After breakfast at the Club, we take the tube to meet Tom and Judith at St Pancreas Station to board a train Tom has booked to a town near Canterbury, where we will visit Peter and Shelby Fitzpatrick. It’s raining, not great for the day we’d hope to have, but nothing to be done about it. We need to change trains, and our connecting train is delayed, but we finally make it to Sturry, where we are met by Peter and Shelby and walk through a drizzle to their 17th century house.
We’ve been spending a lot of time on tubes. Here’s Carol, holding her blue Oyster train card, and not too pleased at being photographed.
Now, our relationship to Peter and Shelby is an interesting story. Peter was a colleague of Tom Handler’s, a solicitor at Baker and MacKenzie in London, and I met Peter when I first came to London, back in 1967. I’d had a connection to the firm with a client of the firm who was trying to convince me to join Baker and MacKenzie, when I returned to Chicago. Peter, a young associate, was assigned to take me out for a fancy lunch, and we hit it off. Through Peter, I met his colleague, Tom. (Both Peter and Tom got their law degrees in Australia.)
Shelby is a different story. She is from Mississippi, and was dating our friend, Steve Sugarman, so we knew Shelby originally through Steve. Later, when she began dating Peter, who she met independently, we spent time with them.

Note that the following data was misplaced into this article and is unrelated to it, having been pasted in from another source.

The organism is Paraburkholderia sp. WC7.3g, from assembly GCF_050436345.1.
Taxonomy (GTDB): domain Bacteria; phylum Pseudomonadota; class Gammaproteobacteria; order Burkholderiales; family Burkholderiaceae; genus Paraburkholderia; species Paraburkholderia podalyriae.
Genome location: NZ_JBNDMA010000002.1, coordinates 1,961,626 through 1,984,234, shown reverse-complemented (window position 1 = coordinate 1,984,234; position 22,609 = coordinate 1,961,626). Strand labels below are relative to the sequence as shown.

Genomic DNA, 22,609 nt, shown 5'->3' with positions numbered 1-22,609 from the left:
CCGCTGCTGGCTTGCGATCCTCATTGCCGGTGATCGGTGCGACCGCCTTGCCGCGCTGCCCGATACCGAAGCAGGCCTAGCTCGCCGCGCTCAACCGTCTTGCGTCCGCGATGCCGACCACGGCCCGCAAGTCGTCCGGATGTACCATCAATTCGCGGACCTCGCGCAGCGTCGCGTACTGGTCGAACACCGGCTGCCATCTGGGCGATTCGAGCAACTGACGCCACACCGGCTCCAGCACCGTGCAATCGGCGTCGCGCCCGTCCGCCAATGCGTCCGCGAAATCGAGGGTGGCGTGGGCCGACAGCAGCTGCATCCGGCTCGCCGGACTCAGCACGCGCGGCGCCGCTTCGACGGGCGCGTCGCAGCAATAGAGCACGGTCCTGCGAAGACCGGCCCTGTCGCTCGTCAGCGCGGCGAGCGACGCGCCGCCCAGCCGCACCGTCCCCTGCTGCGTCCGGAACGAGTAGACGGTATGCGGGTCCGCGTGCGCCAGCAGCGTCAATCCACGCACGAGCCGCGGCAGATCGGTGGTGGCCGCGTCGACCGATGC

We spent many Sunday mornings, buying fresh flowers for a pittance at Petticoat Lane, then often going to hear the speakers on boxes, holding forth at Hyde Park Corner. We’d also take drives in the country to see wooden churches, cathedrals or the flowers along the blossom route. My favorite photo of Shelby is the one below, picking blossoms up in a tree.
We have been in only the most sporadic touch with Peter and Shelby, but were enthusiastic about the opportunity to reconnect on this trip. Though we’d expected to spend a good part of the day outside, the steady rain all day required us to stay inside, which turned out to be a happy “calamity” since it afforded us almost eight hours to catch up on 48 years, which we did our best to do, covering old times, what had happened in the interim and all of our families. In a short time, we were back in the swing of a relationship that had blossomed almost half a century ago.
In 1970, Peter and Shelby moved to Belfast and spent two years in the heart of “The Troubles,” Peter working with local groups. Their daughter, Tesher, was born in Ireland. They then headed to Papuo New Guinea for six years, where their son, Vagi, was born, and Peter worked with community development groups. After that, they moved back to England, where Peter has taught law at three law schools and Shelby has become a very well-known jeweler. http://www.shelbyfitzpatrick.com/index.html
After a tasty lunch, prepared by Shelby, we got her to show us some of her highly-creative jewelry and then continued talking. We were all too stuffed to eat more than a snack for dinner, before heading back to the train station, after sneaking a quick look at Shelby and Peter’s lovely garden. Here are assorted photos from our time together.
Took the train back to London, blogged and retired.